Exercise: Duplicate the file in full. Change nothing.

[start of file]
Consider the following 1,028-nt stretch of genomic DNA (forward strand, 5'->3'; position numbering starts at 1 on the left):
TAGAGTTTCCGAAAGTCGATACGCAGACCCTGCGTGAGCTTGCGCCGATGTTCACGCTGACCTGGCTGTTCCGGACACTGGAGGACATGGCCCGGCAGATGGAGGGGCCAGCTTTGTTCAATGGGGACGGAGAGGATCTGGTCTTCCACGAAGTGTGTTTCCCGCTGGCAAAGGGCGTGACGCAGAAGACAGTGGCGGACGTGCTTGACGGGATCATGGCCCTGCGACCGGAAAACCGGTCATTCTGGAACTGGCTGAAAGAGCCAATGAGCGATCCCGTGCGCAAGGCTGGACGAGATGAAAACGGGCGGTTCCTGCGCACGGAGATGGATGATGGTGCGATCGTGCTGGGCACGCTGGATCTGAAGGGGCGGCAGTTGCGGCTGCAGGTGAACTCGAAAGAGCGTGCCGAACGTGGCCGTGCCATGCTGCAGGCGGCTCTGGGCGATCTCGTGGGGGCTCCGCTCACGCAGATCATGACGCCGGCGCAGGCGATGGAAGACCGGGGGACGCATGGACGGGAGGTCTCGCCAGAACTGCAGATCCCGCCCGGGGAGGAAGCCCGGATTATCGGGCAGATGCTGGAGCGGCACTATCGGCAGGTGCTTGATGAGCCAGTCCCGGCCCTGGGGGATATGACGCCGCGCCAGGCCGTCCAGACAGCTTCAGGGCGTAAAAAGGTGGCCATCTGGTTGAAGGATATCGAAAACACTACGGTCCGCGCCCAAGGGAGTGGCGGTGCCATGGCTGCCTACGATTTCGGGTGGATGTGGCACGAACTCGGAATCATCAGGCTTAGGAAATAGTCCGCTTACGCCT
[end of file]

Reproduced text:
Consider the following 1,028-nt stretch of genomic DNA (forward strand, 5'->3'; position numbering starts at 1 on the left):
TAGAGTTTCCGAAAGTCGATACGCAGACCCTGCGTGAGCTTGCGCCGATGTTCACGCTGACCTGGCTGTTCCGGACACTGGAGGACATGGCCCGGCAGATGGAGGGGCCAGCTTTGTTCAATGGGGACGGAGAGGATCTGGTCTTCCACGAAGTGTGTTTCCCGCTGGCAAAGGGCGTGACGCAGAAGACAGTGGCGGACGTGCTTGACGGGATCATGGCCCTGCGACCGGAAAACCGGTCATTCTGGAACTGGCTGAAAGAGCCAATGAGCGATCCCGTGCGCAAGGCTGGACGAGATGAAAACGGGCGGTTCCTGCGCACGGAGATGGATGATGGTGCGATCGTGCTGGGCACGCTGGATCTGAAGGGGCGGCAGTTGCGGCTGCAGGTGAACTCGAAAGAGCGTGCCGAACGTGGCCGTGCCATGCTGCAGGCGGCTCTGGGCGATCTCGTGGGGGCTCCGCTCACGCAGATCATGACGCCGGCGCAGGCGATGGAAGACCGGGGGACGCATGGACGGGAGGTCTCGCCAGAACTGCAGATCCCGCCCGGGGAGGAAGCCCGGATTATCGGGCAGATGCTGGAGCGGCACTATCGGCAGGTGCTTGATGAGCCAGTCCCGGCCCTGGGGGATATGACGCCGCGCCAGGCCGTCCAGACAGCTTCAGGGCGTAAAAAGGTGGCCATCTGGTTGAAGGATATCGAAAACACTACGGTCCGCGCCCAAGGGAGTGGCGGTGCCATGGCTGCCTACGATTTCGGGTGGATGTGGCACGAACTCGGAATCATCAGGCTTAGGAAATAGTCCGCTTACGCCT